When it comes to takeover of foreign lands outside Eastern Europe, Russia generally acts as though it were led by Woody Allen. In place after place, the Soviets poured in big assets and then goofed so badly they were expelled.

But is that going to be the case here in Ethiopia, where the Russians have acquired vast local power that casts a shadow down the Dark Continent and across the horn of Africa to the oil states? The answer, for a lot of reasons, is that the Russians cannot be counted upon to wither away here.

The general expectation that Soviet penetration will breed Soviet expulsion has been developed out of events in Egypt, the Sudan, Somalia and Syria. In each of those countries the Russians poured in vast amounts of military and technical aid.

In each, national leaders used the help for their own ends. When the help had served its purpose - or when the Russians developed cold feet about the military objectives of the host country - Moscow's men were summarily kicked out.

Here in Ethiopia, the Russians have made a huge commitment indeed. They delivered something like a billion dollars in military and economic aid in the past year alone. But they have not made - or at least they have minimized - the kind of mistakes that cost them so dearly in other countries.

For one things, the Russians themselves have not been obtrusively in evidence here. Cubans, transported by the Soviets, have been the visible presence. They get on much better with the Ethiopians than the Russians, who tend to be stand-offish and full of racial prejudice. One Ethiopian told me the Cubans were "free and easy - like the Americans."

More important still, the Russians have not shrunk from backing ethipia's military objectives. The strategic priority of the Ethiopian strongman, Lt. Col. Mengistu Haile-Marriam, was to defeat the combined guerrilla and regular offensive launched by Somalia last summer against Ogaden Province. Russian officers designed an almost classic military campaign - heavy bombardments, encircling movements by armored forces and an air drop at the rear of the Somalis. That enabled the Ethiopians to rout their enemies in the Ogaden, and further entrenched the regime here.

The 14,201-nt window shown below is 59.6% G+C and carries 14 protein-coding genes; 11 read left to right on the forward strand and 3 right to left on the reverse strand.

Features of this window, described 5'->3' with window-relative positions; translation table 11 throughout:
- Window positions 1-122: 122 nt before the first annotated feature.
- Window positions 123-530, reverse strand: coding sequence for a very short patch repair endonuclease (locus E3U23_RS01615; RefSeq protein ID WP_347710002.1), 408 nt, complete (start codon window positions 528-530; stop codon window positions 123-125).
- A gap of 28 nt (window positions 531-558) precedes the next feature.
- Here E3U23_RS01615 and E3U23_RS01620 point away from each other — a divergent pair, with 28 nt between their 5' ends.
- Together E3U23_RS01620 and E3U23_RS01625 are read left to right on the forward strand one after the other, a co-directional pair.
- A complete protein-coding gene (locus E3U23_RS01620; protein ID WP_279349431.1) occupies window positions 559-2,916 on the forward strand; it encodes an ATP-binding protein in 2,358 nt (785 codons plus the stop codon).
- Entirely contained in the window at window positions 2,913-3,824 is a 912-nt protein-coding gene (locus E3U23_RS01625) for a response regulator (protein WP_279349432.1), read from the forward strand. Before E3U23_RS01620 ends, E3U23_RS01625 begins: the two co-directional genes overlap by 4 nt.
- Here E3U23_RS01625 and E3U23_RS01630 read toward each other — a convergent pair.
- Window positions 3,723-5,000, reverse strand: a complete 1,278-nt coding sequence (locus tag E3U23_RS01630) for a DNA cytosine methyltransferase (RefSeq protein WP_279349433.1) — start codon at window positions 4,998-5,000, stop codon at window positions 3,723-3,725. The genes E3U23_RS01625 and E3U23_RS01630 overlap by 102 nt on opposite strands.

Col. Mengistu now has a second military objective: reduction of the secessionist insurgency in Eritrea on the Red Sea. The Eritrean liberation movements are dug in deep and well armed. While a conservative wing enjoys Saudi and Egyptian support, a far more formidable group has the backing of leftwing Arab regimes.

The Russians, and even more the Cubans, apparently entertain misgivings about crushing fellow Marxists. Col. Mengistu was in Moscow last month, and to Havana last week, to try to organize support for his Eritrean ambitions. It looks as though an effort will be made to promote a compromise between the regime in Addis Ababa and the left-wing secessionists.

But Col. Mengistu is a hard-liner on Eritrea. He will fight unless he gets a very favorable compromise. No one here doubts that, one way or another, the Russians and Cubans will help Mengistu take over Eritrea. Some fighting, probably some heavy fighting, will surely ensue, and it is likely to bind the Russians even closer to the Ethiopian regime.

Russia's willingness to go all out militarily carries an important political component. Partly for its own reasons and partly because of Russian pressure, the Mengistu regime has already established many elements of a communist state. Plans are now in the works for establishing a Communist Party with a monopoly on all political power.

To be sure, Ethiopia is an ancient country with many indigenous religious and tribal traditions. Its bureaucracy was trained in the West, and remains pro-Western in outlook. But my sense is that it will be a long, long time - at least five and maybe even 10 or more, years - before this country can even begin to move out from under Soviet influence. That is not a happy prospect for the United States, since Ethiopia is an important African state, with a powerful martial tradition and a geographical position that makes it easy to lean on neighboring states - notably Kenya to the south, the Sudan to the north, and Saudi Arabia across the Red Sea.

Still, the unpleasant fact is that the United States has no real assets here. Whatever sympathy Washington enjoyed was dribbled away by the Carter administration in feckless efforts that seemed to support Somalia against Ethiopia. So the best the United States can do is hang in here, avoiding further mistakes that go with supporting the conservative Arab states, and hoping that eventually the Russians will begin to make the kind of errors that in the past were par for their course.